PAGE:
The Legal Implications – Abroad
In other jurisdictions, paternity fraud is a very serious issue. As you can imagine, with the gravity of child maintenance in these countries, such a mistake often turns out to be a very expensive mistake. In this case, the authorities have the right to use the affidavit of paternity or birth certificate, both signed by the father, as proof of paternity in child maintenance cases.

The laws relating to child maintenance vary from region to region; however, what resonates is that the best interests of the child are of the utmost importance. Thus, where there have been confirmed cases of paternity fraud, the courts have the onus of determining whether payments should continue, or whether the father may cease continuation of payments.

It has not been unheard of, for a man to be mandated to continue child maintenance payments for a child who has been revealed as being unrelated to the man where maintaining the status quo has been deemed as being in the best interest of the child.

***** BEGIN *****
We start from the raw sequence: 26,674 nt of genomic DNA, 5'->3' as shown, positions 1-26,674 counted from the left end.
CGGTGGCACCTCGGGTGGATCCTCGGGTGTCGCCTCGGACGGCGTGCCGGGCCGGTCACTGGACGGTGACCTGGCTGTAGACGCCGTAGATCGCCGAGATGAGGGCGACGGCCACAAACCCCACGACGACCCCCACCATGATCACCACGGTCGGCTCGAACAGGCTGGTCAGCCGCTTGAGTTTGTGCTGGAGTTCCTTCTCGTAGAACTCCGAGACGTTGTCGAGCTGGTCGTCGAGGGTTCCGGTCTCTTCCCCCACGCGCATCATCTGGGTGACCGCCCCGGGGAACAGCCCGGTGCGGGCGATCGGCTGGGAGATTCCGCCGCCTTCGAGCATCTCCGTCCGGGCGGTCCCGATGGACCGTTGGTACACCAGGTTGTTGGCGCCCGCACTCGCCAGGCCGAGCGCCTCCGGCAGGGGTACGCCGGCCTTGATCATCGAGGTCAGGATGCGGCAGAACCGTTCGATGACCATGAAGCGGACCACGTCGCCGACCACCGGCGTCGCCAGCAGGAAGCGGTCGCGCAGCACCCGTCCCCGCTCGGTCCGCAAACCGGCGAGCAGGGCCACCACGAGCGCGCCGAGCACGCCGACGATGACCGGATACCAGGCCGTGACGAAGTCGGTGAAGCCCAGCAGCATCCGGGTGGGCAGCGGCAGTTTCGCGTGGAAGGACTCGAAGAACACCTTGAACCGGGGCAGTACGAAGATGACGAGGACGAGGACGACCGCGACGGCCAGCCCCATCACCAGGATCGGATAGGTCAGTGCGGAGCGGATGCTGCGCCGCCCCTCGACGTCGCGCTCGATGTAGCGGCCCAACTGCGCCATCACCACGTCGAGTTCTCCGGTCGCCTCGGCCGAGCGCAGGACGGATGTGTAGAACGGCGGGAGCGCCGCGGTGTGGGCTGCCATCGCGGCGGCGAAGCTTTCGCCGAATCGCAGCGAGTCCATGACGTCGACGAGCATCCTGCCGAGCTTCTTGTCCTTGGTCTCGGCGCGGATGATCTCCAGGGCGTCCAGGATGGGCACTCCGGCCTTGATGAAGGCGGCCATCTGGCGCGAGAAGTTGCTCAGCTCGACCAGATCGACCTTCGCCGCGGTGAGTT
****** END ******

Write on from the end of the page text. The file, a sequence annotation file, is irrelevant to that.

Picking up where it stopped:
Implications Of Paternity Fraud
Depending on jurisdiction, women involved in paternity fraud are often guilty of a criminal offence, however many courts are unwilling to convict on grounds of paternity fraud. This is because, the best interests of the child are of paramount concern.

Where the mother is able to prove that the matter is a genuine misidentification, as opposed to outright fraud, then this may successfully mitigate any possible liability she may have; or rather, the presiding judges willingness to extend the full ambits of the law against her.

In most instances, the only recourse a man would have is a monetary claim against the woman for all the monies exhausted on that child, however the likelyhood of her having the capacity to repay monies, expanded over the course of several years in one lump sum, are slim to none. Where the child is a teenager, damages awarded in such an instance could run into the millions.

The Legal Implications – Nigeria